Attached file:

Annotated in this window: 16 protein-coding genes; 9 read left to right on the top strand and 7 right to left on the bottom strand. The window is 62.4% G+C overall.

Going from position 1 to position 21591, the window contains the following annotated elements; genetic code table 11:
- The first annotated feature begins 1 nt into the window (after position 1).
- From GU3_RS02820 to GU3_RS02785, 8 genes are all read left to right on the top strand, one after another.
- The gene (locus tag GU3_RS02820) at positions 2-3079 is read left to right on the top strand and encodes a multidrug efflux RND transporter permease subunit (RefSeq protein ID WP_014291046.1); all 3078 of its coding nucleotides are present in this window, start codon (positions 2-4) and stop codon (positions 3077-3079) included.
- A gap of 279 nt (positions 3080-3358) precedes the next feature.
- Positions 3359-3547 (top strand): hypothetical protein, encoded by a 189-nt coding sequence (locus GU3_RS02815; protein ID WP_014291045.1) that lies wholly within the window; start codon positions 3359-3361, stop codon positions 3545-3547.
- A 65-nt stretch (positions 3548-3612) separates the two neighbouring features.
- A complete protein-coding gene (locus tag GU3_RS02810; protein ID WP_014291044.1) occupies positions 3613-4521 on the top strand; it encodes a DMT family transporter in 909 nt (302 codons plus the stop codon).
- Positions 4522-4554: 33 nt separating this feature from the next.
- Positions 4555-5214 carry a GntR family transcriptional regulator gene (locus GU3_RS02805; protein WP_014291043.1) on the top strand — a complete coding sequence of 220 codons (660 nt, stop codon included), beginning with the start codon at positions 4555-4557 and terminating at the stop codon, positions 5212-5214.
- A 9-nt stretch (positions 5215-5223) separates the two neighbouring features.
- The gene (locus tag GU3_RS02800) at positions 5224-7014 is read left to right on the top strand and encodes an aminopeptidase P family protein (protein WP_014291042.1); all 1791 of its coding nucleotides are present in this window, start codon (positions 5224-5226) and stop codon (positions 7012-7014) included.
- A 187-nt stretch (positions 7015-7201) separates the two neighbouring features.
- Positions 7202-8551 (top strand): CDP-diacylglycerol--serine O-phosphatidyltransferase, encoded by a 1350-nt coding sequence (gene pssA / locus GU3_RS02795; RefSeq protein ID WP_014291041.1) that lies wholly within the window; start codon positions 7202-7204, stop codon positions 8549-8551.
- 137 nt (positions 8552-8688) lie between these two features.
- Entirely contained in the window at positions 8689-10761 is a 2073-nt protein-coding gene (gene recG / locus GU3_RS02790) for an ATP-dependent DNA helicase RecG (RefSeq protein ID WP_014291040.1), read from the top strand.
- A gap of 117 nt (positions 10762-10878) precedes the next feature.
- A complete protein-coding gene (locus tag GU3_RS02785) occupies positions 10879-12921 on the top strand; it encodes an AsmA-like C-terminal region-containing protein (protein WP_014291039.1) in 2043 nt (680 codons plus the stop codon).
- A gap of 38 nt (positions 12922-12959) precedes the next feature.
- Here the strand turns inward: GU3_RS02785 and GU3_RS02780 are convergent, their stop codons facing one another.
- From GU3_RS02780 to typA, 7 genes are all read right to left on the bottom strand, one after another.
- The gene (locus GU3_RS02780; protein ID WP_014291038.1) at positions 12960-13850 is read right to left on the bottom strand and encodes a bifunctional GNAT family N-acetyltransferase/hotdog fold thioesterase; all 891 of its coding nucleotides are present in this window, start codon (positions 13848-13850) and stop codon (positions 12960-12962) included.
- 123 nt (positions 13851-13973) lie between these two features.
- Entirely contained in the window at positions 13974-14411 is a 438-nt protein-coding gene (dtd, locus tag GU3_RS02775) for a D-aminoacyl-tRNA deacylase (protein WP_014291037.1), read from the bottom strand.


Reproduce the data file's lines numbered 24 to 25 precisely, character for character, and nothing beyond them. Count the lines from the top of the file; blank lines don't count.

- 123 nt (positions 13851-13973) lie between these two features.
- Entirely contained in the window at positions 13974-14411 is a 438-nt protein-coding gene (dtd, locus tag GU3_RS02775) for a D-aminoacyl-tRNA deacylase (protein WP_014291037.1), read from the bottom strand.